MEXICO CITY: Mexico’s government dealt a major blow to the Knights Templar drug cartel by capturing its last leader, but the proliferation of new armed groups shows the government is far from victory.
The arrest of Servando “La Tuta” Gomez, whose gang has tormented the western state of Michoacan for years, was a much-needed victory for embattled President Enrique Pena Nieto.
For months now, Pena Nieto has endured protests over his government’s handling of the investigation into the presumed murder of 43 college students by a police-backed gang.
Gomez, 49, became the latest trophy in the government’s pursuit of notorious criminal kingpins blamed for murders and kidnappings plaguing the country.
But security analysts say Friday’s arrest of the 49-year-old former schoolteacher nicknamed “La Tuta” was more of a symbolic win.
The capture of cartel leaders can create smaller groups, which cause a different kind of headache for authorities as the criminals switch from drug trafficking to kidnappings and extortion, terrorizing the population.
In the northeastern border state of Tamaulipas, for instance, a spate of murders erupted in recent weeks despite the captures and killings of leaders of the Zetas and Gulf cartels in recent years.
In the western state of Michoacan, where the Knights Templar used to be the dominant force, the emergence of vigilante forces formed by farmers created another layer of complexity.
The self-defense militias were deputized by the government last year, but the authorities now plan to disband them after infighting among rival vigilante groups.
“The problem in Michoacan is the proliferation of criminal groups and armed groups,” Alejandro Hope, a security expert and former intelligence official, told Agence France-Presse.
He said the authorities face “the difficulty to demobilize the self-defense militias, fights among vigilantes, and the appearance of other criminal groups.”
Jaime Rivera, an analyst at Michoacana University, said the authorities had already dismantled much of the cartel in the past year.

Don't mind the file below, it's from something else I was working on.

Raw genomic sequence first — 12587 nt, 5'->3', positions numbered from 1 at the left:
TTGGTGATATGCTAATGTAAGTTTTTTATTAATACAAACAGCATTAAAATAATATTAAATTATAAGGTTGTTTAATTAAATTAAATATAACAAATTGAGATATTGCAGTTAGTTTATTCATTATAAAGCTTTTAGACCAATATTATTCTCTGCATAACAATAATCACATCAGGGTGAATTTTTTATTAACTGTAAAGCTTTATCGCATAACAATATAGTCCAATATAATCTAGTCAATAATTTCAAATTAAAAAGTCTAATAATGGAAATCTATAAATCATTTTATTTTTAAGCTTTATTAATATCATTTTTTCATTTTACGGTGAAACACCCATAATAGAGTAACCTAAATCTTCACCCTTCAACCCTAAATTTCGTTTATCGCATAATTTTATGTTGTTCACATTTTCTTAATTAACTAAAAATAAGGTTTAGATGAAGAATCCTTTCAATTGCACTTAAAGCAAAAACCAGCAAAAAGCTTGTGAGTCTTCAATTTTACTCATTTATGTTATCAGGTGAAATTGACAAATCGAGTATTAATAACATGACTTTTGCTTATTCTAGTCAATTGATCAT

“The criminals haven’t disappeared, though the organization has,” Rivera said.
“It will convert from an organization — a real criminal empire that penetrated the government and held sway over the population — to a scattered group of common criminals,” he said.
Former Michoacan governor Fausto Vallejo, who resigned last year after failing to tame violence in his state, said thefts and carjackings are on the rise.
“A more dangerous stage is coming because the people (Gomez) controlled and acted under his direction will unfortunately go loose, and many are hitmen, so be careful, they are more dangerous than Mr. Servando,” Vallejo told Milenio television.
Vallejo’s own son, however, was detained last year after he appeared in a video chatting casually with Gomez. He insisted he was forced to meet Gomez.
One shadowy armed group that has appeared in Michoacan is named Los Viagras.
Raul Benitez Manaut, a security expert at the National Autonomous University of Mexico, said Los Viagras are former hitmen of the Knights Templar who “are looking for work elsewhere.”
“They are scattered hitmen cells trying to survive, but unfortunately at the cost of the population,” he said.
Many criminals from Michoacan have scurried to the neighboring southern state of Guerrero, a pattern experts call the “cucaracha” (cockroach) effect, Manaut said.
The Guerreros Unidos and Los Rojos, two gangs from Guerrero, operate similarly as their neighbors because they run extortion rackets, kidnap and murder people, he said.
The Guerreros Unidos are accused of killing the 43 missing students after receiving them from local corrupt police from the city of Iguala.
The violence in Guerrero is also linked to a battles for control of heroin production amid an increase of poppy fields in the mountains, Manaut said.
In Michoacan, a state where many politicians have been linked to the Knights Templar, the “litmus test” will be the midterm national elections in June, Manaut said.